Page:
Shepshed Urban Regeneration
The realistic and deliverable regeneration strategy developed by Wei Yang & Partners unlocked future potential opportunities in Shepshed which effectively utilised private and public sector resources to improve the overall economic health and vitality of the town.
Shepshed is a unusual rural town in central England, but its decline is quite common. Once a bustling, busy regional wool trade centre, it was called Shepshed until 1888, with hosiery, wool and knitting trades liberally distributed around the town. However, its economy gradually declined over the past century due to the closure of railway and construction of M1 nearby, making it a dormitory town for Loughborough, Leicester, Derby and Nottingham. Officially Britain’s largest village (with a population of 13,500) until recently, Shepshed was claimed to have the highest number of pubs per head in the country, though there were only 7 left in 2017, indicating its economic status. With many members of the local community still relying on the town centre to supply the majority of their needs for shops and services, Shepshed was desperate for a change.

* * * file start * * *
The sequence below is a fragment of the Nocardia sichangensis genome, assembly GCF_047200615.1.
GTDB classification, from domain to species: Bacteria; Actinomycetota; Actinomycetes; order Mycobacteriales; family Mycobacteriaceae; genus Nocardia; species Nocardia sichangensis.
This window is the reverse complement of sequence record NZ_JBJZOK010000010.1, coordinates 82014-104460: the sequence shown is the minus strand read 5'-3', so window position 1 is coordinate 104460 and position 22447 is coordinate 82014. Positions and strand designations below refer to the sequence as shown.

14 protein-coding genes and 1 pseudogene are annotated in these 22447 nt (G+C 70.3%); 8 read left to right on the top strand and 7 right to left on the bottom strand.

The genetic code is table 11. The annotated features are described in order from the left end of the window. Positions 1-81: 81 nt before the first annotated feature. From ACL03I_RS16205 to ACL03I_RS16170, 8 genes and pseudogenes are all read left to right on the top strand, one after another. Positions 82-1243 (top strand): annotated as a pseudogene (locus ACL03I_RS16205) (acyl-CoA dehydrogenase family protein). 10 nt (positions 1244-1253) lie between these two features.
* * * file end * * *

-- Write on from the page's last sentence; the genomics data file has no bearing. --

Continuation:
After a series of consultation with key stakeholders, WYP developed a co-ordinated Master Plan which provided a strategic vision and development delivery framework for Shepshed. The Plan was supported by specific proposals for the appropriate mix of uses in the town centre with particular reference to key development and redevelopment sites, identifying actions that need to be taken to facilitate the development of a cohesive town centre strategy.